NASA Says EmDrive Can Travel Through Void Defying The Law Of Physics, Jaw-Dropping!

Admin | Published 2016-11-24 04:51
Do you remember the scenes in sci-fi films like Star Wars or Star Trek where spaceships vanish in space when they travel? In these films, spaceships go into a vacuum, where it moves faster than the speed of light. We know, it defied the laws of physics. But just recently, NASA confirms it's possible! This engine that they've been studying for so long, which they call EmDrive somewhat does the same! Experts at NASA can't believe it, too. They say it's impossible, but the results tell otherwise.

EmDrive prototype (c)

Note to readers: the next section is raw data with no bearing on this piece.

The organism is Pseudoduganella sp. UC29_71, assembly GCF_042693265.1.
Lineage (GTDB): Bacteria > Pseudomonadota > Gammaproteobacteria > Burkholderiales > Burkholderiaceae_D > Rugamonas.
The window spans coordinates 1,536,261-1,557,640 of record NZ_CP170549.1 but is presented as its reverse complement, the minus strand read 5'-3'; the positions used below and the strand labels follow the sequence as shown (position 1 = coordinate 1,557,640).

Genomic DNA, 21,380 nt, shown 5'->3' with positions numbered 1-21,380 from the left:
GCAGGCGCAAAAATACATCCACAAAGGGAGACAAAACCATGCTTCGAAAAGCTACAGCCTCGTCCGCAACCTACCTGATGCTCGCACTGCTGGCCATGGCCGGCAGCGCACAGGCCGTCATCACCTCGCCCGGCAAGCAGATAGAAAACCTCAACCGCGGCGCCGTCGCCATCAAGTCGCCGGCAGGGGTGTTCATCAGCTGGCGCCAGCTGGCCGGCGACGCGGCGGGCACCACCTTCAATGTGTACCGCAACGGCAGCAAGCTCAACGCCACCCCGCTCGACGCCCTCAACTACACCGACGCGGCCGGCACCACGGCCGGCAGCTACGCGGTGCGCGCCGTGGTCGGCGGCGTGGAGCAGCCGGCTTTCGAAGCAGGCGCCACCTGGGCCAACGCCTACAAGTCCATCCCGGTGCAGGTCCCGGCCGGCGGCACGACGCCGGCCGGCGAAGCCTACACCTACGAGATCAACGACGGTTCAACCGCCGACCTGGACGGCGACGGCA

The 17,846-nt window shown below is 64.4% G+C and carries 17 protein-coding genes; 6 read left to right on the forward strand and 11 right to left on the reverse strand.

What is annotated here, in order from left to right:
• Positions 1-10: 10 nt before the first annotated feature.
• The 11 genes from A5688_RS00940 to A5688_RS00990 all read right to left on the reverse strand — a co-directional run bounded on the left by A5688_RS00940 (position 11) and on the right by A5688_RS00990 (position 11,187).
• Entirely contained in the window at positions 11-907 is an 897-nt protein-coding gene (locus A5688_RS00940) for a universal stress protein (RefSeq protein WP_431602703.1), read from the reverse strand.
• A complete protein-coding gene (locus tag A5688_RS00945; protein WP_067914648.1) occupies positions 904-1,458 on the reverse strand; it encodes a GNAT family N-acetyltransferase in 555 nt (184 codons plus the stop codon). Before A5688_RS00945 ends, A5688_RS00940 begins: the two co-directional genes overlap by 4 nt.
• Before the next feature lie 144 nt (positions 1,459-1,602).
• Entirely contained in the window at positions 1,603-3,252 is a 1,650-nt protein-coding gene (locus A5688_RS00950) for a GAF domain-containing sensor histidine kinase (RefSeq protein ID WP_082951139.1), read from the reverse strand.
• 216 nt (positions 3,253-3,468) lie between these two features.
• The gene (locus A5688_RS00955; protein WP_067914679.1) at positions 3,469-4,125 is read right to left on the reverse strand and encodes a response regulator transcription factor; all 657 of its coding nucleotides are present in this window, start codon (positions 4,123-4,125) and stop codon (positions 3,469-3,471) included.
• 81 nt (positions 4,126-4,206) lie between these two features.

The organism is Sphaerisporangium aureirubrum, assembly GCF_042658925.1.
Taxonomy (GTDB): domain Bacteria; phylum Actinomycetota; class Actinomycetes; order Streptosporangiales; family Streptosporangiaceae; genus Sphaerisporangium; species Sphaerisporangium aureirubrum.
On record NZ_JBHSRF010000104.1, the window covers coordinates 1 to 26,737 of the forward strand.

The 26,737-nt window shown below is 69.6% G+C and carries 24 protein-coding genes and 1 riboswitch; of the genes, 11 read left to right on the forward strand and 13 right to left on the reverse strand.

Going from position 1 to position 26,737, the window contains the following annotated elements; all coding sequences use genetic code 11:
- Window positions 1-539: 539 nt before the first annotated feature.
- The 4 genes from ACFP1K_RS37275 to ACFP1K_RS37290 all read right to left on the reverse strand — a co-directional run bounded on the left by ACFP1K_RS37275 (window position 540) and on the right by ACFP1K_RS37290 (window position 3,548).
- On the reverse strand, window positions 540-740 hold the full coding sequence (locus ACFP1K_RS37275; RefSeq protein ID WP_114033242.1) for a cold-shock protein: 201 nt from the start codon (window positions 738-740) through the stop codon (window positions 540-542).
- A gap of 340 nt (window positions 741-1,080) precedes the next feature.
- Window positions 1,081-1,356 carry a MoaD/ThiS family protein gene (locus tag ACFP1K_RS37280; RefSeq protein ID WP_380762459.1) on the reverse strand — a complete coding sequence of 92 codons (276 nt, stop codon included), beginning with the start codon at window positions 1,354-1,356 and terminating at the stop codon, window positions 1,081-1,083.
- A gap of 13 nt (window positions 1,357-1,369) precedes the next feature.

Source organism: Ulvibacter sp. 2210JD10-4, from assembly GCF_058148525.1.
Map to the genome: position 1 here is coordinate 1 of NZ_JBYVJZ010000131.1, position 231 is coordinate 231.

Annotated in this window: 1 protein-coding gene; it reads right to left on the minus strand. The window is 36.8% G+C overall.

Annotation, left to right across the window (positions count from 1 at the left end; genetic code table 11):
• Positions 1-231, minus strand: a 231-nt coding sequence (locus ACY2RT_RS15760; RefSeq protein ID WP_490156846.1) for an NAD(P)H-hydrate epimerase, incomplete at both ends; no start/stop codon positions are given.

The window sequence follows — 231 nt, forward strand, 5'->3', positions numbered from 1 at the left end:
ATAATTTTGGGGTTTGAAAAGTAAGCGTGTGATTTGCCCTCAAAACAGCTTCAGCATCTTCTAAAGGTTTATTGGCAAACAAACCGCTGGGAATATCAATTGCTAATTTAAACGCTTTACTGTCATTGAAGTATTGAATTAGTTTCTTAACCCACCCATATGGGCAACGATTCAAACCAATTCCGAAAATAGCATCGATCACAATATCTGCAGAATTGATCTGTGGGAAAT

A maverick research team at NASA’s Johnson Space Center formally published the evidence of this milestone. An electromagnetic propulsion system enabled spacecrafts to travel through void without the need of any propellant. The team calls it, electromagnetic drive or EmDrive, which uses electricity to initiate a thrust into a hole of closed cavity. The spacecraft technically moves by bouncing around microwaves in a vacuum. Theories of experts claim it will let humans travel to Mars in just 70 days! However, skeptics still can't believe, saying it defies the law of physics. Newton’s third law, if you remember, states that for every action, there is an equal and opposing reaction. EmDrive, makes travelling a lot faster by going into a vacuum, which clearly breaks this law from Sir Isaac Newton. EmDrive came from the theory of British scientist Roger Shawyer, proposed 20 years ago. Engineers at NASA’s Advanced Propulsion Physics Research Laboratory, known as Eagleworks, embodied this theory by doing vigorous testing and development, and call it EmDrive. Though, until today, it's not yet clear how the machine works, EmDrive is surely an achievement to spacecraft innovation. Experts still argue if it's just a part of pseudoscience, or a revolutionary discovery that would let humanity move forward to knowing the unknown. I say, EmDrive is our key to get to Tatooine. Star Wars fans know it!  
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